A Buyer’s Guide to Notation Software To Suit Your Compositional Needs

This buyer's guide to notation software for music composition will help you sort through the array of music notation programs and apps to find the right one for your needs.

By Laurel Thomsen | From the July-August 2022 issue of Strings magazine

Whether you’re looking to capture your musical ideas with something other than paper and pencil, need to create scores and extract parts for a class or ensemble, or you’re a professional composer with advanced engraving and typesetting concerns, an array of music notation programs and apps exists to meet your needs at various price points. After polling my colleagues and various social media groups, combing forums, and filling up my devices with trial versions, I have a few findings to share about MuseScore 3, LilyPond, Sibelius, Finale, Dorico 4, Notion 6, MusicJOT 2.1, and StaffPad.

Music notation software for composition:

MuseScore 3

If you’ve ever searched for pop-tune arrangements online, you’ve likely stumbled upon MuseScore. However, before it became known as a resource for sheet music, MuseScore was an open-source notation program and remains a popular choice among musicians. Most users won’t exhaust its capabilities. While some find the interface a bit clunky, it’s especially impressive for a free program. You do reach its limits when you want to use more obscure notations, like diamond-shaped noteheads, or if you need to create publishing-house-quality scores with perfect note spacing, gorgeous slurs, and a highly customizable layout.

Like most programs, MuseScore offers click-and-drag note entry and key command entry, as well as entry using an attached MIDI keyboard. It also boasts a vibrant online community, and many users appreciate the ability to post and share their arrangements and scores. MuseScore is available for Windows, Mac, and Linux, and its online handbook is extensive.


LilyPond, also free, is an interesting outlier. Notation is entered via text document rather than dragging notes from a graphical toolbar onto a staff. In this way, it operates more like a programming language and has one of the steeper learning curves. However, LilyPond claims to be “devoted to producing the highest-quality sheet music possible,” and once fluent in its language, users can create perhaps the most elegant-looking sheet music of all the programs reviewed here. Beyond the basics, it offers advanced typesetting features like cross-staff stems; ancient notation types, such as those used for Gregorian chant; and modern music notations. LilyPond can create a wide variety of scores and extracted parts—from solo works to full symphony and opera scores—as well as lead sheets, vocal music, sample exercises intended for educational purposes, tablature, and even Schenkerian analysis.

Available for Windows, Mac, and Unix/Linux, LilyPond is an intriguing option for users who have the time and energy to study its online manual, and especially those who already use coding languages. 

Sibelius and Finale

Sibelius and Finale, launched in 1998 and 1988, respectively, are the industry leaders among notation programs and the differences between them largely boil down to personal preference and pricing options. Both offer click-and-drag note entry, computer keypad entry, and entry using an attached MIDI keyboard. Both are robust enough for professional composers and transcribers yet are simple enough that newcomers can create a basic part without having to digest the entire manual.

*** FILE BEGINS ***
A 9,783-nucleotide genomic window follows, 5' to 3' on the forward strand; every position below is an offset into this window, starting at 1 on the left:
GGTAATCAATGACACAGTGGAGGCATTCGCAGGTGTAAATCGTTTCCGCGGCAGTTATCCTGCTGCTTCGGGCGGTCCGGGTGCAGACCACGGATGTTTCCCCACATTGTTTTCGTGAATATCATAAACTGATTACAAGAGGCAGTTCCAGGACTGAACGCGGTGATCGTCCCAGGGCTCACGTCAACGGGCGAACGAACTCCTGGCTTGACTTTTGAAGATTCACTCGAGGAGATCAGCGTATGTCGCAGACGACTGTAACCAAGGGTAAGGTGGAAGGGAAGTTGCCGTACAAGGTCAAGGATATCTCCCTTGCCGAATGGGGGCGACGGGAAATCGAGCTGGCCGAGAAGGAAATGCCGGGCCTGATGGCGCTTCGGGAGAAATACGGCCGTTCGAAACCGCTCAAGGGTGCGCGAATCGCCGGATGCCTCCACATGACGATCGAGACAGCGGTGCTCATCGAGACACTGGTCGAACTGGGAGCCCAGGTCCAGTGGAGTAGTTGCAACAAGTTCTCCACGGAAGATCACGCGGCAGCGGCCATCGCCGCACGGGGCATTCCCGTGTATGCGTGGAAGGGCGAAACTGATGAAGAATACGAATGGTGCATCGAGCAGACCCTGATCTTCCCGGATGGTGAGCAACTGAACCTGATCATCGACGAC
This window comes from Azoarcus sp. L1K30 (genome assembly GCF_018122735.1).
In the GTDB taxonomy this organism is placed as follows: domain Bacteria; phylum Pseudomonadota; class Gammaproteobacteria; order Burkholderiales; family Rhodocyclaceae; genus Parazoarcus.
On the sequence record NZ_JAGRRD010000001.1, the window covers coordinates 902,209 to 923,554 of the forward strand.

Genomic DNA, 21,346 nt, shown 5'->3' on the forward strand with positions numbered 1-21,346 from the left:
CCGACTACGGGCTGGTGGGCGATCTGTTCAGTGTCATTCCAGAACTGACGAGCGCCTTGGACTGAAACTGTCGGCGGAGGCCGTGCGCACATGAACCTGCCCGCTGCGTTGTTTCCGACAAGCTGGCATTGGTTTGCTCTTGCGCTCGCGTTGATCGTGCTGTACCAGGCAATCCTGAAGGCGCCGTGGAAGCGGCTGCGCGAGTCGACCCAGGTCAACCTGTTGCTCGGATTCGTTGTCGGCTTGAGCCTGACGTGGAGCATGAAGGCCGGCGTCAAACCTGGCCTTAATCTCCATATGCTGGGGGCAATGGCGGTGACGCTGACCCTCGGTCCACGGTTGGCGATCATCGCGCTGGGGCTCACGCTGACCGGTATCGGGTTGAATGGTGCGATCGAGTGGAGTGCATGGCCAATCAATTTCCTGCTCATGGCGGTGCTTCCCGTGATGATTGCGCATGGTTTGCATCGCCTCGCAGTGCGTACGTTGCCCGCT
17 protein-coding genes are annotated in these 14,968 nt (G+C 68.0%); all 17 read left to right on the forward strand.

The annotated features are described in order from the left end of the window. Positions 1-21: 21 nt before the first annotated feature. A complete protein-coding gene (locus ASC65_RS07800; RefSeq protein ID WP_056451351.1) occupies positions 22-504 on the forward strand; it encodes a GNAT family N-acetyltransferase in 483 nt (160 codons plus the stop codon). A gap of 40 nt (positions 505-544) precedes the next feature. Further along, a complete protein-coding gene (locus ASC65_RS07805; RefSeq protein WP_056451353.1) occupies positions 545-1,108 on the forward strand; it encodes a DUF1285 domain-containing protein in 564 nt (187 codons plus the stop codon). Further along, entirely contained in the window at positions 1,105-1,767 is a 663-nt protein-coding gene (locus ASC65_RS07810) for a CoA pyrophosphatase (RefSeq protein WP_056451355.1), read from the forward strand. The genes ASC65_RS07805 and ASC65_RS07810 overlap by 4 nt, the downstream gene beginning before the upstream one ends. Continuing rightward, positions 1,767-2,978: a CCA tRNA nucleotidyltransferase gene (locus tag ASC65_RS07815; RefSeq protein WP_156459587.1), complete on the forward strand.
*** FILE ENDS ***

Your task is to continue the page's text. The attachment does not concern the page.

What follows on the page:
Unfortunately, the playback quality of both is uninspiring. Thankfully, an additional plug-in, such as NotePerformer, can easily solve this problem for composers and musicians who want to hear more realistic renditions of their creations—a feature that can be particularly helpful when writing parts for instruments a user doesn’t personally play.

While both offer free trials and versions at different price points, Sibelius operates on a subscription model, ranging from the free yet basic Sibelius First, to the more advanced $9.99/month Sibelius, to the professional level $19.99/month Sibelius Ultimate. For those who prefer to own the program for life, a $599 perpetual license for the Ultimate version is also available. Sibelius runs on both desktop and iPhone/iPad and is available for both Mac and Windows.

Meanwhile, Finale offers a free 30-day trial, but not a stripped down free version. Its cheaper version, Print Music ($119.95) is unfortunately no longer available for Mac, only Windows. Its pro version is available for both Mac and Windows, and at $600, is comparable to Sibelius’ perpetual license. Finale does offer a range of considerable discounts for students, academic and theological users, or those upgrading from Print Music or one of their previous, discontinued notation programs.

Dorico 4

With a growing following of passionate converts from Sibelius and Finale, Dorico is becoming a formidable rival. Now on version 4, it offers the same note entry methods as Sibelius and Finale, but its fans report a more intuitive flow that saves considerable time once you learn how to use it. Users also appreciate its engraving capabilities, with default spacing that is inherently pleasing, plus a wide variety of custom engraving elements.